The rehearsal room was filled with a variety of instruments. It smelled metallic, like brass and oil or how a penny might taste. The returning music students greeted each other and quickly moved drums, percussion instruments and music stands around the room. It was the first day of school and the first meeting of percussion ensemble.
Class members started taking their places. I was directed to stand behind a set of timpani drums, the large, copper kettle drums used in orchestras. They’re the ones that go bom bom bom bom bom bom bombom bombom bombom at the beginning of “2001: A Space Odyssey.”
A music stand was placed in front of me with sheet music. It was not going to do me any good. I couldn’t read music. I stood there dumbfounded. My face felt hot. My heart rate increased. My guts churned.
Depending on how you look at it, I wasn’t even supposed to be there.
I was accepted to San Diego State as an art major, but I was in a band and wanted keep playing with them, so decided to go Cal Poly Pomona instead. Cal Poly wouldn’t take me as an art major, but they would as a music major. There I was.
After a few awkward minutes, not knowing what to do, I finally said I’ve never played–or touched–a timpani before. Another student asked if I’d like to play a drum set instead.
After some shuffling about, I was sitting behind a Ludwig four-piece in vintage blue oyster pearl, similar to the set Ringo Starr played in the Beatles. Drums felt more comfortable. Maybe this would work out, but soon another music stand appeared, covered in a strange foreign language, which I recognized again as music.
The song I was expected to play was “Blue Rondo A La Turk” by Dave Brubeck. I didn’t know the song at the time–I’m familiar with it now. It’s in 9/8 time, nine beats per measure. Most popular music is in 4/4 time, four beats per measure. At that point in my musical development, 9/8 was beyond my level of understanding.

I wanted it to stop, but they kept pressing. As if everything would snap into place if only the right combination of instruments and sheet music was placed in front of me. It was hopeless.

I don’t know why it wasn’t already obvious to everyone that I didn’t belong in a college music program. It felt like we’d been in there for hours. Fifteen to 20 minutes had passed.
I felt sick and lost. I think I had a stupid grin on my face because it seemed so absurd.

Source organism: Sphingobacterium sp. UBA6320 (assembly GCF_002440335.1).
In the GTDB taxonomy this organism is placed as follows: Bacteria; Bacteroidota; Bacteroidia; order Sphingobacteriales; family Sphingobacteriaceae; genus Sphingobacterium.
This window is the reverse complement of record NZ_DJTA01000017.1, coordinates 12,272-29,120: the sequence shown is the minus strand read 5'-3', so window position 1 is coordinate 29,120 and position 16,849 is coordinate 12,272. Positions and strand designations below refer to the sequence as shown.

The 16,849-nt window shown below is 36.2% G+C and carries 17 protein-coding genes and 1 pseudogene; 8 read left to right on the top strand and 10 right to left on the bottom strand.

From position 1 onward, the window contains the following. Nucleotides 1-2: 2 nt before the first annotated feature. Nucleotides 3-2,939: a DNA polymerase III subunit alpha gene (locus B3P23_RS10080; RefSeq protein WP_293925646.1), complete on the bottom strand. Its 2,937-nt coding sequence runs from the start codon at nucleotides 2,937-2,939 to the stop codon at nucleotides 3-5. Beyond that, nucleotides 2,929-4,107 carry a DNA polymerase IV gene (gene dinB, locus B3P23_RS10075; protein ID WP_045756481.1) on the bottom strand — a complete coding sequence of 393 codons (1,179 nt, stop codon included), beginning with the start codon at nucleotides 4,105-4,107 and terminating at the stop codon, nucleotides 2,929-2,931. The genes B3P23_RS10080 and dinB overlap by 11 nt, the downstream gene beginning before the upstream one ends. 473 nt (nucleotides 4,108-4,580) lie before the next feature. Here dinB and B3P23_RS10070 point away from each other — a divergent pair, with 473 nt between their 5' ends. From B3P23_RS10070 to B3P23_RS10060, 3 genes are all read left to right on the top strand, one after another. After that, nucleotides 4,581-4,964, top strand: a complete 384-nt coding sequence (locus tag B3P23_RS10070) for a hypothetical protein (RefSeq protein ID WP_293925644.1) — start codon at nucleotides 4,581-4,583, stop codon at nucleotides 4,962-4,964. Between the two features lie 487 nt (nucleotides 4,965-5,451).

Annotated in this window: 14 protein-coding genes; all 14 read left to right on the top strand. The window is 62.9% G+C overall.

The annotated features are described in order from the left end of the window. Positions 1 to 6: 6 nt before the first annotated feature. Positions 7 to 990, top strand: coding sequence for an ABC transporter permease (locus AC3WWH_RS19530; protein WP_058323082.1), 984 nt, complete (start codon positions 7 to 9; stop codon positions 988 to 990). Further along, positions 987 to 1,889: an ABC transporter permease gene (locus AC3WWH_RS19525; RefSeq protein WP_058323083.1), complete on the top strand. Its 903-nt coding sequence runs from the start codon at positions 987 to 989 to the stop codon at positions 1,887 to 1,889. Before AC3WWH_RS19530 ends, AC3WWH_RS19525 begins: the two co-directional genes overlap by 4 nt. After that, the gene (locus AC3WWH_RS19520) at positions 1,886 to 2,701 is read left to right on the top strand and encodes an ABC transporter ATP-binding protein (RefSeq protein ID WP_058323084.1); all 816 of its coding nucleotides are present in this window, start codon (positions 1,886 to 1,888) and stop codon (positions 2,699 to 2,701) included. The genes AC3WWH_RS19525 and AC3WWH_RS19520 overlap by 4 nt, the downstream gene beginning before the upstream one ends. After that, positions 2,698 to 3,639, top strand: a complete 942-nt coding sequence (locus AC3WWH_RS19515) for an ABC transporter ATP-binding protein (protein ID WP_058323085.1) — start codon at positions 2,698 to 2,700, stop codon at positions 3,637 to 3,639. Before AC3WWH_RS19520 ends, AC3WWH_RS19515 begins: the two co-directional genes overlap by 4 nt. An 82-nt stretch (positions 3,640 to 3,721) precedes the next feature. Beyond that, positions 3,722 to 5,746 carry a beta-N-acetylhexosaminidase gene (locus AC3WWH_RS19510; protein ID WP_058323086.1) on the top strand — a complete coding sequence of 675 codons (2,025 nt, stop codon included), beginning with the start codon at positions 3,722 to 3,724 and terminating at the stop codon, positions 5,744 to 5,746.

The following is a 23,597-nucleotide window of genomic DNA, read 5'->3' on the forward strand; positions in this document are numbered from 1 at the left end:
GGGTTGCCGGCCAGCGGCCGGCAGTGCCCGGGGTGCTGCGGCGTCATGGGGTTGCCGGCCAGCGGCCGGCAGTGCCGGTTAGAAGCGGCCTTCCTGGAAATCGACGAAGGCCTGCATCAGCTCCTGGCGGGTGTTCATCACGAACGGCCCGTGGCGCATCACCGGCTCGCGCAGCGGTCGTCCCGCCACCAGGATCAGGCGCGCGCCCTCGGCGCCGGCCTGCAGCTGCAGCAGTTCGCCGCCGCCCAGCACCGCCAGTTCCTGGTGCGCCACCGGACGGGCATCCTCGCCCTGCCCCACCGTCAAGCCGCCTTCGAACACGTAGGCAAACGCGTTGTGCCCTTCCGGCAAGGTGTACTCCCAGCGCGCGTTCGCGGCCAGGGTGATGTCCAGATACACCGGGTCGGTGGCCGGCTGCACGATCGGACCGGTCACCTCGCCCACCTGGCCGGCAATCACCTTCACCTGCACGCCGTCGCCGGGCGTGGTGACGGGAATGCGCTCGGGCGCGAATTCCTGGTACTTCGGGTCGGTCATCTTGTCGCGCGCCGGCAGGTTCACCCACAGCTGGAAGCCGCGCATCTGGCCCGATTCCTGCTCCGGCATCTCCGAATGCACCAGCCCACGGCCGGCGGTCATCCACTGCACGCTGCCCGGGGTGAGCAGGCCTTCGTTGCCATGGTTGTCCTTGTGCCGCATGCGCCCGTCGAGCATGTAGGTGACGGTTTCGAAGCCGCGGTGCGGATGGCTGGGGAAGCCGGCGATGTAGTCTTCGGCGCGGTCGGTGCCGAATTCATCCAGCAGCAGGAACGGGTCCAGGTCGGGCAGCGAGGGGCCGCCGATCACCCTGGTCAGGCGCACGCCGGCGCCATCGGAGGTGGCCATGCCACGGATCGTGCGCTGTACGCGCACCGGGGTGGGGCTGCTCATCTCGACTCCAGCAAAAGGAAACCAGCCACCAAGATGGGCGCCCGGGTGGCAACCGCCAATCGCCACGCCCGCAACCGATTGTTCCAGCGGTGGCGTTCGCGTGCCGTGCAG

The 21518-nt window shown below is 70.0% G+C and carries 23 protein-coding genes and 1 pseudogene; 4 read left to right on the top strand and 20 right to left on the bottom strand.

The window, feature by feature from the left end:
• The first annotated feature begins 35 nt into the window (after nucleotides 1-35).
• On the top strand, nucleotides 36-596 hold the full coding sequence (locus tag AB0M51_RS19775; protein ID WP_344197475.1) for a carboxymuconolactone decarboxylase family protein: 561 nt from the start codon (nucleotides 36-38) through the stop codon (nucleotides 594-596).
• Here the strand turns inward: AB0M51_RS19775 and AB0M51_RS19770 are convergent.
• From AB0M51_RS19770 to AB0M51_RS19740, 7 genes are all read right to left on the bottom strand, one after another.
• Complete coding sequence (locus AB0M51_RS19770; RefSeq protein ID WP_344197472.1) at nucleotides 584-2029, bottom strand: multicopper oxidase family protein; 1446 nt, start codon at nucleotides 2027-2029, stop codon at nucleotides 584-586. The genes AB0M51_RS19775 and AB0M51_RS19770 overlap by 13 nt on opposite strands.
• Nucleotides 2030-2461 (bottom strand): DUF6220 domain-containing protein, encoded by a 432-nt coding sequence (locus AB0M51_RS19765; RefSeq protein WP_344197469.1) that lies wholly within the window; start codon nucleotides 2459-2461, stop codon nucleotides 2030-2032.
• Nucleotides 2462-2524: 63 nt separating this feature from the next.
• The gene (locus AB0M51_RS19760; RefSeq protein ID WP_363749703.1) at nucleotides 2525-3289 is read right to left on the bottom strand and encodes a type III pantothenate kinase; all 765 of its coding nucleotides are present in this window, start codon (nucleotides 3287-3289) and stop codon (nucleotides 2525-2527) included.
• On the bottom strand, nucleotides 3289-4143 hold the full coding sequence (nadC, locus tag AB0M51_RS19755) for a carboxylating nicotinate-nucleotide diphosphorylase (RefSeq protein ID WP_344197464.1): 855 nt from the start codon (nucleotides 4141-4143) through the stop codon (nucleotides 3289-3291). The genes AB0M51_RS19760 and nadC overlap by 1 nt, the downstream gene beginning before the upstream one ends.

If this was one of those bullshit music biopics, this would be the moment where after a couple awkward miss-starts, everything would quickly turn around and unfold effortlessly into Chapter I: The Ascent.
“It’s goes like this man,” one of the other students would say, and I’d finally “get it.” Soon we’d powering though just like the Dave Brubeck Quartet. Smiles, sweat, high fives and laughter would ensue. Cue the flash forward montage, and jump to a scene on the tour bus and that magic moment in the studio when the first hit was recorded.
This, however, wasn’t a movie. It was Cal Poly.

The professor seemed irritated with me. I don't recall his exact words, but I think he asked what my problem was.

"I've never played music like this before," I remember saying.

"What do you mean 'MUSIC—LIKE—THIS?'" he asked, glaring. He slowed down and emphasized each syllable, pushing his tongue and lips extra hard to sharpen each word to a razor-like edge.

If the professor wasn’t irritated with me before, his tone confirmed he was irritated with me now.
You’d think I uttered the name Macbeth in a theater or unleashed some other dark, haunted phrase from an ancient black book of death, unlocking some dark force from the netherworld, a mummy’s curse, sure to bring ruin and destruction.
It seemed obvious I was so lost, I didn’t know how to express it. Couldn’t he see?

Music majors, I found out later, were supposed to audition before being accepted to access their ability to read and play music. This would have saved me a lot of distress because there's no way I would have passed.

That first quarter felt like a nightmare. I never went back to percussion ensemble. I eventually stopped going to my other classes as well.

The next quarter, I tried other subjects, but I was depressed, and my self esteem was in the toilet. I felt broken.
Nobody went “Whiplash” on my ass, but I felt wronged. Weren’t people supposed to be smart in college? Why did the music professors not immediately recognize me as an imposter and suggest another path?
Looking back, I see I deserved my share of the blame. While they should never should have let me in as a music major, I could have reacted differently. Maybe if I was a musical genius I would have been fine. Just because my experiences in music classes sucked, I didn’t have to give up on everything. If I had been more mature, or more disciplined, I could have risen to the occasion and powered through, but I wasn’t, and I didn’t.

I had just turned 18. My frontal lobes were still developing. I gave up. I’m not saying I was right, but that’s what I did

Before the second quarter was over, I stopped going to classes again. I wasn’t going back next quarter. I decided I was never going back–period.
Even though everybody in my family had at least a master’s degree, after this shitty experience with school I concluded I did not have the capacity to be a good student. I was done with college. I thought it was a scam. So what if never earned a college degree? That was fine with me. I got a job instead.